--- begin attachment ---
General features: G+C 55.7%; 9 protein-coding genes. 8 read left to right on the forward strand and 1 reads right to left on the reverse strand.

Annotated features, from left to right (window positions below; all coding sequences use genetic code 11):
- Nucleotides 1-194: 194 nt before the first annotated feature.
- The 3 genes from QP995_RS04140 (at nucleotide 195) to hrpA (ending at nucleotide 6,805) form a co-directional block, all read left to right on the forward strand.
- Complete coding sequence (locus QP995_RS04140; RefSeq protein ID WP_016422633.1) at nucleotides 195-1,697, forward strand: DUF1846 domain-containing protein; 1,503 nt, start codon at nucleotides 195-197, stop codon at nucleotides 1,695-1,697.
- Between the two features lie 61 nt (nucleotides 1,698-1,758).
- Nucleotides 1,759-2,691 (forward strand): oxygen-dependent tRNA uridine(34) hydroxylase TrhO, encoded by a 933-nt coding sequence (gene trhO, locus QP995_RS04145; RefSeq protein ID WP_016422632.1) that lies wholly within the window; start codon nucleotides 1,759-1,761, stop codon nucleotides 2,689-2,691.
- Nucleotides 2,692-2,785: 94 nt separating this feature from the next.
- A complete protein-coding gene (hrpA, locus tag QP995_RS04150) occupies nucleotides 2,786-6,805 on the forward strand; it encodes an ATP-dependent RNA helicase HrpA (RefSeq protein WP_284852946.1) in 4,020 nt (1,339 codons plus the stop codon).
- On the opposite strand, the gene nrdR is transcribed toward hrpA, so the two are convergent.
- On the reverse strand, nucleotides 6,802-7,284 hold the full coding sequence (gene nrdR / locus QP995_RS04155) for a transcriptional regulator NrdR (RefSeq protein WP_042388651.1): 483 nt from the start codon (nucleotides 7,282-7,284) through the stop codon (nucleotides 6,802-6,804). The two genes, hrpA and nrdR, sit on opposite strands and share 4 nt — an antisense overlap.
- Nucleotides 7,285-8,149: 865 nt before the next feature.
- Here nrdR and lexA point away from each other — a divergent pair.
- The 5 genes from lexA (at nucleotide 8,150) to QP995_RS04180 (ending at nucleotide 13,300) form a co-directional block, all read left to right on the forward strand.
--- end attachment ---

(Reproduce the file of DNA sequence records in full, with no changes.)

General features: G+C 55.7%; 9 protein-coding genes. 8 read left to right on the forward strand and 1 reads right to left on the reverse strand.

Annotated features, from left to right (window positions below; all coding sequences use genetic code 11):
- Nucleotides 1-194: 194 nt before the first annotated feature.
- The 3 genes from QP995_RS04140 (at nucleotide 195) to hrpA (ending at nucleotide 6,805) form a co-directional block, all read left to right on the forward strand.
- Complete coding sequence (locus QP995_RS04140; RefSeq protein ID WP_016422633.1) at nucleotides 195-1,697, forward strand: DUF1846 domain-containing protein; 1,503 nt, start codon at nucleotides 195-197, stop codon at nucleotides 1,695-1,697.
- Between the two features lie 61 nt (nucleotides 1,698-1,758).
- Nucleotides 1,759-2,691 (forward strand): oxygen-dependent tRNA uridine(34) hydroxylase TrhO, encoded by a 933-nt coding sequence (gene trhO, locus QP995_RS04145; RefSeq protein ID WP_016422632.1) that lies wholly within the window; start codon nucleotides 1,759-1,761, stop codon nucleotides 2,689-2,691.
- Nucleotides 2,692-2,785: 94 nt separating this feature from the next.
- A complete protein-coding gene (hrpA, locus tag QP995_RS04150) occupies nucleotides 2,786-6,805 on the forward strand; it encodes an ATP-dependent RNA helicase HrpA (RefSeq protein WP_284852946.1) in 4,020 nt (1,339 codons plus the stop codon).
- On the opposite strand, the gene nrdR is transcribed toward hrpA, so the two are convergent.
- On the reverse strand, nucleotides 6,802-7,284 hold the full coding sequence (gene nrdR / locus QP995_RS04155) for a transcriptional regulator NrdR (RefSeq protein WP_042388651.1): 483 nt from the start codon (nucleotides 7,282-7,284) through the stop codon (nucleotides 6,802-6,804). The two genes, hrpA and nrdR, sit on opposite strands and share 4 nt — an antisense overlap.
- Nucleotides 7,285-8,149: 865 nt before the next feature.
- Here nrdR and lexA point away from each other — a divergent pair.
- The 5 genes from lexA (at nucleotide 8,150) to QP995_RS04180 (ending at nucleotide 13,300) form a co-directional block, all read left to right on the forward strand.